The G8 obfuscation on the baseline year for these proposed emissions reductions has now become standard practice of the US and of all groupings in which the US is involved such as the G8, regardless of the stand of the EU or individual European countries like UK, Germany or France which favour strong interim targets against a 1990 baseline.

All IPCC recommendations too are for reductions below 1990 levels, which is the baseline set under the Kyoto Protocol. How much difference this can make can be understood from the fact that the US Climate Bill’s targets of 17 per cent reduction by 2020, 42 per cent by 2030 and 83 per cent by 2050, all relative to 2005, are equivalent to only 3 per cent, 33 per cent and 75 per cent reduction by 2020, 2030 and 2050 respectively below 1990 levels. (Incidentally, all these targets as passed by the House are for more reductions than proposed by president Obama at 15, 40 and 80 per cent respectively!) All this makes the desired outcome of restricting temperature rise to 2 degrees C that much less possible.

How toothless the G8 targets are was made abundantly clear by Canada immediately after the Summit. Canada, with one of the worst emissions records among developed countries, which has an already low target of reducing emissions 60-70 per cent below 2006 levels by 2050, pooh-poohed the G8 targets as merely “aspirational” and said that Canada saw no need to change its policy accordingly.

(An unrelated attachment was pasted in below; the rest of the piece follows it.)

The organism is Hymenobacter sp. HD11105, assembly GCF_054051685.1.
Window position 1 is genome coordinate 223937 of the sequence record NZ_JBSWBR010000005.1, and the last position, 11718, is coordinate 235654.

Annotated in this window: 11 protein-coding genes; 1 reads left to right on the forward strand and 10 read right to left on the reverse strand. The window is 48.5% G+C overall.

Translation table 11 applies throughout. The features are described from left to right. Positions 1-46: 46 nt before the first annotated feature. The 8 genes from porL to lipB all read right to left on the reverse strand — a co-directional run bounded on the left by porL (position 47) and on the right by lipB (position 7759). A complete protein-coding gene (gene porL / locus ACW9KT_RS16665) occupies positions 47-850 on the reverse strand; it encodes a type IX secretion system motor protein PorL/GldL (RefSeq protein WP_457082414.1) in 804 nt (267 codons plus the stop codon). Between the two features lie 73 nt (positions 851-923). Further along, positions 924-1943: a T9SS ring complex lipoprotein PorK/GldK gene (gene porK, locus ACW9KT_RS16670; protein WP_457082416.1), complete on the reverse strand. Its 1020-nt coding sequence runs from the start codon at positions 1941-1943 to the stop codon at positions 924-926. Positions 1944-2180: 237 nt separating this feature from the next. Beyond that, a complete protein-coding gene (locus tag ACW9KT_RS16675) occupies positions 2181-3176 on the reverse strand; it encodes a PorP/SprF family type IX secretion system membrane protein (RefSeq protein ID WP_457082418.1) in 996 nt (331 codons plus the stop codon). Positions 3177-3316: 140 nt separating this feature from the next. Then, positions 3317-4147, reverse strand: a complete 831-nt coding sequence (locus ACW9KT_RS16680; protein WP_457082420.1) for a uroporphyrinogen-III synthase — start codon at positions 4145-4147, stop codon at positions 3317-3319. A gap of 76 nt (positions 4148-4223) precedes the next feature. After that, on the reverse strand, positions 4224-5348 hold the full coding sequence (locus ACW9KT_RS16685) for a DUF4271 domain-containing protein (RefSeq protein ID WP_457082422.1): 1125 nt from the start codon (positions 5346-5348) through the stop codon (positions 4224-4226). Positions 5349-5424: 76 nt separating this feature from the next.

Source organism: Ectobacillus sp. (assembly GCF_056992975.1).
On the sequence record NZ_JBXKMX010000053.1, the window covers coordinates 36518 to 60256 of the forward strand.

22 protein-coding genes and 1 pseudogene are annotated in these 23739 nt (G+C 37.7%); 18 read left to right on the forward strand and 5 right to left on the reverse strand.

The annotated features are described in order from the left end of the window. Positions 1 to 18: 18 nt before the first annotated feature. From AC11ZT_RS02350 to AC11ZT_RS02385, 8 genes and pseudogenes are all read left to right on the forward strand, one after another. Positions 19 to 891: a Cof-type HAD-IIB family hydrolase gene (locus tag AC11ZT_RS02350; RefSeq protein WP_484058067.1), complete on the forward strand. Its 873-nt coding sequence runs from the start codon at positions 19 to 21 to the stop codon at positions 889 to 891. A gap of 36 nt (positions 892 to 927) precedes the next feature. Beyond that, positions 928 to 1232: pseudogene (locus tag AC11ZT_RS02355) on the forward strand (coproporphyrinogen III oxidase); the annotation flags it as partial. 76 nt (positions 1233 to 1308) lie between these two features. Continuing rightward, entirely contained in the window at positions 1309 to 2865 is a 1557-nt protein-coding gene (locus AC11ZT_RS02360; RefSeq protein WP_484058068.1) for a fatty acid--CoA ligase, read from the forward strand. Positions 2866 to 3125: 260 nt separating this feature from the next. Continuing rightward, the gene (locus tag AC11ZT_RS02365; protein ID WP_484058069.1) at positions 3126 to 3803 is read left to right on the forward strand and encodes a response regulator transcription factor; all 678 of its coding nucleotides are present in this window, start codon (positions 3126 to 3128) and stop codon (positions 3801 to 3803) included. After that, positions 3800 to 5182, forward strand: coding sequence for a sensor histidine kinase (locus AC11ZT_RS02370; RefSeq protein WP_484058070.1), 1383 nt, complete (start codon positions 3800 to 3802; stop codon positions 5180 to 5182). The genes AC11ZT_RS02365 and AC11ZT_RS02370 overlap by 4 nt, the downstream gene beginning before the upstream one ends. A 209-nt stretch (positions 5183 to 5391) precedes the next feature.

Developing Countries

The MEF Declaration issued jointly by the G8 and G5 countries allows the G8 obfuscation on medium-term targets and baseline years, notwithstanding the several additional clauses that are supposed to indicate the different thinking of the G5 and, by inference, other developing nations.

Thus, while endorsing the aspirational goal of limiting temperature rise to 2 degrees C and the mismatched long-term goal of the developed countries to reduce emissions by 2050, the MEF Declaration makes no mention of the important medium-term targets but only vaguely speaks of developed countries undertaking “robust aggregate and individual reductions in the midterm.”